Brett McCracken’s recently released a book titled Hipster Christianity: Where Church and Cool Collide. It details the stories and pitfalls of attempts to be relevant to the 20 and 30 year olds who have left church after adolescence not to return.
McCracken recently wrote in the Wall Street Journal, “If the evangelical Christian leadership thinks that ‘cool Christianity’ is a sustainable path forward, they are severely mistaken. As a twentysomething, I can say with confidence that when it comes to church, we don’t want cool as much as we want real.”
McCracken added, “If we are interested in Christianity in any sort of serious way, it is not because it’s easy or trendy or popular. It’s because Jesus himself is appealing, and what he says rings true. It’s because the world we inhabit is utterly phony, ephemeral, narcissistic, image-obsessed and sex-drenched—and we want an alternative. It’s not because we want more of the same.”
I agree with McCracken that attempts to play the hip game will always come up short for churches because they can’t out hype Hollywood or the latest must-listen-to band. And that shouldn’t be the goal. Being different in a good way is what will make a difference.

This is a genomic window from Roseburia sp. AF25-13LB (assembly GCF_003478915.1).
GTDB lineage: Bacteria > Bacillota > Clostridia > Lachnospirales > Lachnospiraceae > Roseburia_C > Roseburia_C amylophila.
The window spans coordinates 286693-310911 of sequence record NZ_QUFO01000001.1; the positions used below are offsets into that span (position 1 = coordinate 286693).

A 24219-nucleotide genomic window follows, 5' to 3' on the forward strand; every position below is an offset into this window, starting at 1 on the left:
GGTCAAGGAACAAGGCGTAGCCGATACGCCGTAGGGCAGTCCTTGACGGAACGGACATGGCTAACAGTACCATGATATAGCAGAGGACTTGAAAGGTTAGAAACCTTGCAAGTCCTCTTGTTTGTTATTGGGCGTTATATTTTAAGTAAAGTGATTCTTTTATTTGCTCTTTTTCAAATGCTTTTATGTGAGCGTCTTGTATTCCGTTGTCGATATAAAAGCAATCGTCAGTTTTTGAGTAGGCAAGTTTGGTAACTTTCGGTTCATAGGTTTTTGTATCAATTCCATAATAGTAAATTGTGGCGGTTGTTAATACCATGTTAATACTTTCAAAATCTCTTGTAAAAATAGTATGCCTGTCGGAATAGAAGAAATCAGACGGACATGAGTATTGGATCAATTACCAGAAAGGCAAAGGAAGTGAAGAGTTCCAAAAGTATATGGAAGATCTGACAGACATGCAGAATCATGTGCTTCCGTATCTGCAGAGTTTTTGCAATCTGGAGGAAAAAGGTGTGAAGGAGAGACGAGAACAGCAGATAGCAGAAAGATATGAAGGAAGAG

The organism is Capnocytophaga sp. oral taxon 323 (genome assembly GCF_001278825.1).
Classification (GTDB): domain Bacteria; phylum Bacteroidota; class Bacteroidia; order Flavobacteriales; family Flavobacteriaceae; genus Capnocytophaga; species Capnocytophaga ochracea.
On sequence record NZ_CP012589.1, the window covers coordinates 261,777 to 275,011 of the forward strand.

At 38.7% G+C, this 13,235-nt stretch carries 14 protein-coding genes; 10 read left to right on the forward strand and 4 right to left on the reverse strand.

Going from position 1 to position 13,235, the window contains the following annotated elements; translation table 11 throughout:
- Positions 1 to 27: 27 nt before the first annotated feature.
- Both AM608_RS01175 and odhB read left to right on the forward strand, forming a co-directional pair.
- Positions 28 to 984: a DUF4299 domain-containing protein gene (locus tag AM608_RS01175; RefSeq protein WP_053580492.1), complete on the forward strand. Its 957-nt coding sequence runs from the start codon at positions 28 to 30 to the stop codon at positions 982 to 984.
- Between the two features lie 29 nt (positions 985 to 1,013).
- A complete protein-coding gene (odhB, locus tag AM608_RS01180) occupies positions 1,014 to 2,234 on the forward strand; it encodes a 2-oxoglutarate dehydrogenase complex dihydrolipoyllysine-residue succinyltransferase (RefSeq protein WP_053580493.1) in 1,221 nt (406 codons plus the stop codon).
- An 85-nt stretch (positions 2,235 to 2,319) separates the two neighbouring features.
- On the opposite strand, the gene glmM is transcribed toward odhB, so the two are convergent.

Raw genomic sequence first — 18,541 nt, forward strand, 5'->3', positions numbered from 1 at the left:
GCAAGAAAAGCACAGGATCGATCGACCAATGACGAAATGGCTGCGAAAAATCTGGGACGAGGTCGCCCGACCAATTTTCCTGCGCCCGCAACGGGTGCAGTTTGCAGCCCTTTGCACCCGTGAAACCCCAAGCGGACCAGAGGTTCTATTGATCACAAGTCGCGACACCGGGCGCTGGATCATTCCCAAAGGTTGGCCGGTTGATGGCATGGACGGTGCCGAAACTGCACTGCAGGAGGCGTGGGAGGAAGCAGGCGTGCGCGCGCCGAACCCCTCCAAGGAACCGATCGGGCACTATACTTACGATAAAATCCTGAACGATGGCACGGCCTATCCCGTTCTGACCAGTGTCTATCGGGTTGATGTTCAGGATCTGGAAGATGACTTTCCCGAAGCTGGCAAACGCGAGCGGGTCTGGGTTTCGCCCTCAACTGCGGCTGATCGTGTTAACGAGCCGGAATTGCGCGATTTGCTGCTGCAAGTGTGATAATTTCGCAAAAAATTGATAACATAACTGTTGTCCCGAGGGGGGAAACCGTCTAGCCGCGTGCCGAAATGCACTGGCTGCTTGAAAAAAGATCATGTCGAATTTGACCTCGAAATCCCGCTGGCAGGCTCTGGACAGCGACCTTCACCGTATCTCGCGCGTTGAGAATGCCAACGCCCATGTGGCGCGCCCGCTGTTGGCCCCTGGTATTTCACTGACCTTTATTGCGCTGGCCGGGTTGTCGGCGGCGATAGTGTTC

Young people want relevant, connected and authentic expressions of worship and journeying through life together. Attempts to market Jesus will only backfire. If you remember Jesus wasn’t big into marketing. He would do great miracles and then tell the recipient not to tell anyone. At the end of the day, it really comes down to helping young people feel connected to a story bigger than themselves that still seems relevant to the world in which they live.
I think that any time we set out to copy what others have done in a church setting we have to be careful. There is nothing wrong with learning from others. But you have to first know who you are as a local body of Christ and what makes you unique. A church can’t steal the identity of another congregation and expect it to work.
In the end, a local church has to first know itself in relationship to Christ before it can truly benchmark from others. If you try to benchmark first, you will only end up copying someone else’s dream.
Here are two interesting articles on the book and topic of Hipster Christianity.